Ah, Paris – a location that so many dream of visiting (me, included for the last 20 years!). This is the land of fashion, of beautiful architecture, of art museums, of amazing food and pastries, and of course, of the lovely landmarks including the lovely Eiffel Tower. Everything here is so picturesque that it’s easy to get rosy-eyed and gloss over the little details of how to make your stay in Paris easy. I know I did.
So here are a few tips that will make your stay in Paris less bumpy.
GETTING FROM THE AIRPORT
There are buses that go straight from the airport to the center of Paris, but the prices are around 17 euros. If you’re traveling solo, this is definitely a great budget way to get to your hotel.
Another option is the taxi, where you can get a flat rate of 50 – 60 euros from the airport to Paris. It should not cost any more than 60 euros, as the flat rate is the law. If the taxi driver charges you more, you are being scammed – you should take a photo of their license and report them to the authorities.
As a city, Paris’ underground public transportation system is on point. People can go to all of the landmarks by walking just a block or two from metro stations, which is so handy. We were quite lucky in that our hotel ended up being right on top of a train station, so getting places was even easier.
There are three types of trains in Paris – Metro, RER, and Trams, but you’ll mostly be using the Metro or the RER. Metro makes shorter and quicker stops within the city, whereas RERs don’t make as frequent stops and they go beyond Paris (we took the RER to get from Paris to Versailles). They go through the same train stations, so it’s easy to access both. Both cost the same, as long as you remain within zones 1 – 3 in Paris.
If you plan on staying for the week, we suggest you purchase the weekly Metro pass with the ticket attendant.
SCAMS TO WATCH OUT FOR
Joseph had mentioned that Paris has high amounts of scams. I thought he was overreacting. But not a second after I stepped onto my first train ride, I was pickpocketed. I was wearing a burgundy cross-body bag with a magnetic flap, and mindlessly walked into a tight crowd of pedestrians coming in and out of the train. Immediately, I realized I had made a mistake by not protecting my bag. As soon as I reached clear space, I looked in my bag and my wallet was gone.
Since then, I’ve clutched my bag whenever I move in and out of public transportation, as well as in any tourist hotspots. Or to be safe than sorry, keep your bags protected, your wallets and phones out of easily-accessed pockets, and, as Mad-Eye Moody from Harry Potter constantly reminds Harry: “constant vigilance.”
Another scam you will encounter many times are ladies who will come up to you and ask “Do you speak English?” Say no and walk away. Otherwise, they’ll try to distract you while pickpocketing.
While we were with a friend, someone came up to our friend and handed her a rose. It seemed like he handed the rose to her out of sheer kindness. But alas, nothing is ever free. Five seconds later, he hounded her date, demanding that he pay for the rose. We were able to return the rose and shoo him away, but not everyone is that easy to get rid of.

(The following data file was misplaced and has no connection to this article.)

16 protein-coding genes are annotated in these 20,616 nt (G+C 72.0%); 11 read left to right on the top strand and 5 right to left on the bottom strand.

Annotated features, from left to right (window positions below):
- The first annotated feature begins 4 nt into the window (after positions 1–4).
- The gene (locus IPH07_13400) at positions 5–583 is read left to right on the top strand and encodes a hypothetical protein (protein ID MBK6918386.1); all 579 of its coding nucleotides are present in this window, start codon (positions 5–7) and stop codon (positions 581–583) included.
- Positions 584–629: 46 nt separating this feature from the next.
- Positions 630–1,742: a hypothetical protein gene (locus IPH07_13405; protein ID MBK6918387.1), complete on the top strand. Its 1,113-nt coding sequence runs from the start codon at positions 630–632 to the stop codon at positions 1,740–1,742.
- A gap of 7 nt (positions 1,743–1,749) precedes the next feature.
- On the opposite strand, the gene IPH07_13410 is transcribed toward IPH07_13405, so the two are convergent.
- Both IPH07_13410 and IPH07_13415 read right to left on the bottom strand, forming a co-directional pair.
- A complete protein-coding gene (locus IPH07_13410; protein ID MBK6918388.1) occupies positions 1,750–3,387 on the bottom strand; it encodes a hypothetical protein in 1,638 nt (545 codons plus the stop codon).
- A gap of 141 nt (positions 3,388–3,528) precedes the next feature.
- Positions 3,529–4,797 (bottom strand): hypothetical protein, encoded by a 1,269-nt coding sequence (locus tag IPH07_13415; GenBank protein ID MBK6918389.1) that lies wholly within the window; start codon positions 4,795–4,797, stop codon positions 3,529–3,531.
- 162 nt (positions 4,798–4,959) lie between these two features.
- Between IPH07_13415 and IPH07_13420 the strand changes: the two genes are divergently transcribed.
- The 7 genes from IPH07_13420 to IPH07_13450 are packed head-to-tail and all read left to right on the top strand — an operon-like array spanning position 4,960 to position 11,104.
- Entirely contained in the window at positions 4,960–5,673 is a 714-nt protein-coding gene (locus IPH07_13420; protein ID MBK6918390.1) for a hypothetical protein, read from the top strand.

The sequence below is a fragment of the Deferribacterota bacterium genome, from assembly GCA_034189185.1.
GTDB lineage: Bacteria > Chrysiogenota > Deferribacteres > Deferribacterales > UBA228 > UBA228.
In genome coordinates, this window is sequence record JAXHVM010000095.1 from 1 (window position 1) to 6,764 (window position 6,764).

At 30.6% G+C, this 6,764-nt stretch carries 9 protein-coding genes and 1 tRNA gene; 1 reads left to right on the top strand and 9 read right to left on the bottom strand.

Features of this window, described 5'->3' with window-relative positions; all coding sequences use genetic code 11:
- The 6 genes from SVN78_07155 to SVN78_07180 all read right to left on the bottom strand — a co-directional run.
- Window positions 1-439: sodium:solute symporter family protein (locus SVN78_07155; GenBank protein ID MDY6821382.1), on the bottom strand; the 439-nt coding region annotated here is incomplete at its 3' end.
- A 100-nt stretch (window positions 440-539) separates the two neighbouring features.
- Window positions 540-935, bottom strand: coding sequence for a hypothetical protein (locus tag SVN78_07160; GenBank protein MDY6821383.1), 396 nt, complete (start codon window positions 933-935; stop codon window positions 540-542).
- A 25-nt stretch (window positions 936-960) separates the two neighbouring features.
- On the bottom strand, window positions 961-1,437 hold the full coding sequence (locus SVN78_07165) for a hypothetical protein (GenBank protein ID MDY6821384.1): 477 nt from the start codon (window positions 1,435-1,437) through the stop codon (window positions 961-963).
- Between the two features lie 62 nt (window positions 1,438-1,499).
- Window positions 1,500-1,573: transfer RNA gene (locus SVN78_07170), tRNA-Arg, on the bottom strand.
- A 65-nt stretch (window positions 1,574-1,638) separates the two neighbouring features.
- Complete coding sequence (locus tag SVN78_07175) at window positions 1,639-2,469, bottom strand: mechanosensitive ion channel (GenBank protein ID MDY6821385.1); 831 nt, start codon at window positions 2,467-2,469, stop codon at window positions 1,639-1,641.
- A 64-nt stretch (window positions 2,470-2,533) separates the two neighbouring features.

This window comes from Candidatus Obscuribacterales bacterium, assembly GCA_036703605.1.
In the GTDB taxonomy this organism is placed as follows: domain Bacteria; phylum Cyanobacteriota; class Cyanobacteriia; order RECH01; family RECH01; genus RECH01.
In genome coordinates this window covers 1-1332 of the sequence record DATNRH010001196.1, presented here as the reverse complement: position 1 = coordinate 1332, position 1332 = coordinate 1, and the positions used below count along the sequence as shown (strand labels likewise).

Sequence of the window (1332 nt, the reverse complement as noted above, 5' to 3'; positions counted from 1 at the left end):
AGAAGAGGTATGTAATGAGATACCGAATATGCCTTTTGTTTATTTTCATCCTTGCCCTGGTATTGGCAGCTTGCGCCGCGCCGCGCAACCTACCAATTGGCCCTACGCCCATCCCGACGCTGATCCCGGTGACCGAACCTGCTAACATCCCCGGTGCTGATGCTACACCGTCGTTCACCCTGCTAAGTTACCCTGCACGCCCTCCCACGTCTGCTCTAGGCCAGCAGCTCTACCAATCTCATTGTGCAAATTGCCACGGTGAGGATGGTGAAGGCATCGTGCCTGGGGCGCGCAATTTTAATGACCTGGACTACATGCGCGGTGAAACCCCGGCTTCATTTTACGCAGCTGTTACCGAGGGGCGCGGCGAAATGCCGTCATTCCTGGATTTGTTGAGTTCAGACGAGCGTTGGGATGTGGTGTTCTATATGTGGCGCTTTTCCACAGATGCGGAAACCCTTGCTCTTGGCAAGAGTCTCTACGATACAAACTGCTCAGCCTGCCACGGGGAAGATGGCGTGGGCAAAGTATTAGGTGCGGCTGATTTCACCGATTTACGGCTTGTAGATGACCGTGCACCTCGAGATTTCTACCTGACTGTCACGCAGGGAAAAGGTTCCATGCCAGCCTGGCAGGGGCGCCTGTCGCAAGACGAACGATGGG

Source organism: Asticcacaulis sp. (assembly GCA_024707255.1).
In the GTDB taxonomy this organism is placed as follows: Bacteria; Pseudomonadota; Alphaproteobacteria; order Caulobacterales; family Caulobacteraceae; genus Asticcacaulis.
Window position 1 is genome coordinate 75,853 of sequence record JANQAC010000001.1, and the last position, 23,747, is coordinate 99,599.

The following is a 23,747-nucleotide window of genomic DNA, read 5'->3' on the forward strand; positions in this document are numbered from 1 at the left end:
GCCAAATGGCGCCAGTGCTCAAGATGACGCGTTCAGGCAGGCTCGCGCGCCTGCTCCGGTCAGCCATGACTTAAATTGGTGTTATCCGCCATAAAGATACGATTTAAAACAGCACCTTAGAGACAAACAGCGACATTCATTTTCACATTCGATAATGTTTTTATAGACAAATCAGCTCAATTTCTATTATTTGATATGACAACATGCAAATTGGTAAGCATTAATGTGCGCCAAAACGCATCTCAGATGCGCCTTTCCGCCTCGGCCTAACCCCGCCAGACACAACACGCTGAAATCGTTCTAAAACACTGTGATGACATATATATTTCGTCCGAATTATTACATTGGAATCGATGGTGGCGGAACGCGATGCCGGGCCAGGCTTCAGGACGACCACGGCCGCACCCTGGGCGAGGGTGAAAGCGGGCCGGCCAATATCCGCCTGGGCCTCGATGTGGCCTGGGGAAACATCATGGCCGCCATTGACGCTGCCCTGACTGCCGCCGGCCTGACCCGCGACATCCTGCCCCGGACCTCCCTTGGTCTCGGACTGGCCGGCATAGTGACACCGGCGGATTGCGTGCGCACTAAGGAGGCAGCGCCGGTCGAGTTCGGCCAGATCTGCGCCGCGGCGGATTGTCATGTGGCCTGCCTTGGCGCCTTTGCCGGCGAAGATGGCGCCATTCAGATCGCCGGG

There are still plenty of scam tactics that happen all around Paris, and I hope that at least a few of these tips leave you aware of it even happening.
France is all about the food, we all know that.
Tipping – it isn’t customary to tip in France, so what you see on your bill is all you have to pay. Of course, if your server goes above and beyond, feel free to tip.
Free Water – If you ask for water, they will ask “still or gas?”. Either of those choices will leave you with an overpriced bottle of water. However, if all you want is free tap water, tell the server “une carafe d’eau” and they will bring a carafe of tap water. It is the law in France that restaurants provide tap water when requested.
Affordable eatery – There are plenty of restaurants that are delicious in Paris, most of them are pretty pricey, and those prices start adding up – quick. Some options for budget friendly options are sandwich places, boulangeries, or if you look hard enough, you’ll find affordable and wallet-friendly restaurants, even in tourist spots.
In fact, right by Notre Dame, we went to a restaurant that charged 14 euros for a starter, an entree, dessert AND wine. WHAT?! And by golly, the place was delicious!
Shopping in Paris has been more affordable than in the US. The great thing is, the price we see on the price tag is the price we pay because the tax is already included. Even then, most of the time, it is cheaper than in the States. PLUS, in popular tourist shopping locations like Galleri La Fayette or any of the designer stores, if you spend more than $175 in a given location, they will also give you a 12% VAT refund when you head back to the airport.
These are just some of the tips that I found was useful during my trip to Paris. What are some tips that you can share?